There are other Ḥadīth as well in the Sunni literature that refer specifically to these five noble souls. Following Ḥadīth mentions their virtues.

عَنْ زَيْدِ بْنِ أَرْقَمَ، أَنَّ رَسُولَ اللَّهِ صلى الله عليه وسلم قَالَ لِعَلِيٍّ وَفَاطِمَةَ وَالْحَسَنِ وَالْحُسَيْنِ ‏ “‏أَنَا حَرْبٌ لِمَنْ حَارَبْتُمْ وَسَلْمٌ لِمَنْ سَالَمْتُمْ”‏.‏

Narrated Zaid bin Arqam that the Messenger of Allah (ﷺ) said to ʿAlī, Fātimah, Al-Ḥasan and Al-Ḥusain: “I am at war with whoever makes war with you, and peace for whoever makes peace with you.” [Jāmiʿ at-Tirmidhī, Kitāb al-Manāqib]

There are numerous other Ḥadīths about the merits of Ahl al-Bayt and specifically the four mentioned ones. However, this short article is about the devotion of the Naqshbandi masters to The Five, so below I present short epistles from history and teachings of the masters of this noble order.

Shah Naqshband and the Āl al-ʿAbā

The great Sufi master and founder of the Naqshbandī order, Sayyidunā Khwāja Bahāʾ ad-Dīn Naqshband al-Bukhārī quddisa sirruhū was a true lover  of these pure five souls. He has expressed his devotion to them in a number of verses in which he lauds and supplicates them and seeks their intermediation in the spiritual and material issues. Following verses show his utmost faithfulness to the Āl al-ʿAbā specifically.

يا رب بمحمد و علی و زهرا
يا رب بحسین و حسن و آل عبا
از لطف برآر حاجتم در دو سرا
بی منت مخلوق ما علی الاعلی

“O Lord! By the sake of Muḥammad and ʿAlī and Zahrā,
O Lord! By the sake of Ḥusain and Ḥasan, the people of the cloak,

By (your) grace, fulfill my needs in the two worlds,
Without (my) pleading to the creatures, (provide me) from the best of the best.” [3]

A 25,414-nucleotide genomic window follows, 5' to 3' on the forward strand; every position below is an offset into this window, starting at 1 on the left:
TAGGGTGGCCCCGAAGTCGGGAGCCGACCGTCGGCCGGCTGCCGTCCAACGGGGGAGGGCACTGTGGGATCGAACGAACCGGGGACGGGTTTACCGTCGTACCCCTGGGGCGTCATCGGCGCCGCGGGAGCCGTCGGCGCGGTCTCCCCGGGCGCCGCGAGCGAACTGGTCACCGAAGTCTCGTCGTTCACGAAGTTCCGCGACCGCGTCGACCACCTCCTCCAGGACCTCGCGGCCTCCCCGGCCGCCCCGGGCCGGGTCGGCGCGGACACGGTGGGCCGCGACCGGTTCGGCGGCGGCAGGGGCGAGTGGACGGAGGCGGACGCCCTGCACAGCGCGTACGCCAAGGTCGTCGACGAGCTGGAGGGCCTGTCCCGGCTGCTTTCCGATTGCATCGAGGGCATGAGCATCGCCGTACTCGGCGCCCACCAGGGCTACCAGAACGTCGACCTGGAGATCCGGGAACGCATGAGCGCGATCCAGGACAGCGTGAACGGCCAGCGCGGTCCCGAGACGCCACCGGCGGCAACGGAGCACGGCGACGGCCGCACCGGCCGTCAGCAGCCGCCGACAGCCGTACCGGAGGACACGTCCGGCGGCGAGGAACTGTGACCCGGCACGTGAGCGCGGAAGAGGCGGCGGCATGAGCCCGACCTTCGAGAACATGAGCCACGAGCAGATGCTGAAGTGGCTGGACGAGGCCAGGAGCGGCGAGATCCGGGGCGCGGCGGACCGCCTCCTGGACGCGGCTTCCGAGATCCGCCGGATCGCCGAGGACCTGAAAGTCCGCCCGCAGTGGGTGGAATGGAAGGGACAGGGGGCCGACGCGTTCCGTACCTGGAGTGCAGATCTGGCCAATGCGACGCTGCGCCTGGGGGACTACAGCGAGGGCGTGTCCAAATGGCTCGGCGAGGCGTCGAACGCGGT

Continue reading

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Sayyid Adam Bannuri: a great wali in the Naqshbandi Order

Ḥaḍrat Sayyid Ādam Ḥusainī Bannūrī quddisa-sirruhū was one of the well known deputies of Imām Rabbānī Shaykh Aḥmad Fārūqī Sirhindī. His spiritual legacy still lives on in the form of many active branches of his Order spread across the world.

He first became a disciple of Ḥājī Khiḍr Afghān who was a deputy of Imān Rabbānī, and learned the dhikr from him. Later, by the permissionof Ḥājī Khiḍr, he entered the service of Imām Rabbānī and received tawwajuh and training in the Naqshbandi Order. Within months, he was granted deputyship and ordered to teach this noble Path to the new seekers.

He was known for his steadfastness on following the noble Sunnah and curbing the anti-Sunnah acts (Bidʿah). His generosity was unparalleled, and every poor and rich, young and old was offered equal free food at his place.

He had numerous followers and his spiritual order spread far and wide within his lifetime. According to Shaykh Badruddīn Sirhindī, he had approximately one hundred deputies and close to one hundred thousand disciples [2]. Later, he went for pilgrimage (Hajj) and visited the noble city of Madinah, where he was ordered by the Best of Creations, the Final Prophet ṣall-Allāhu ʿalaihi wa-sallam, to stay in that noble city. Thus he settled there, and died there on 13 Shawwāl 1054 AH and was buried very close to the tomb of Sayyidunā ʿUthmān al-Ghanī raḍiy-Allāhu ʿanhu, such that the shadow of the tomb would fall over his grave. [2]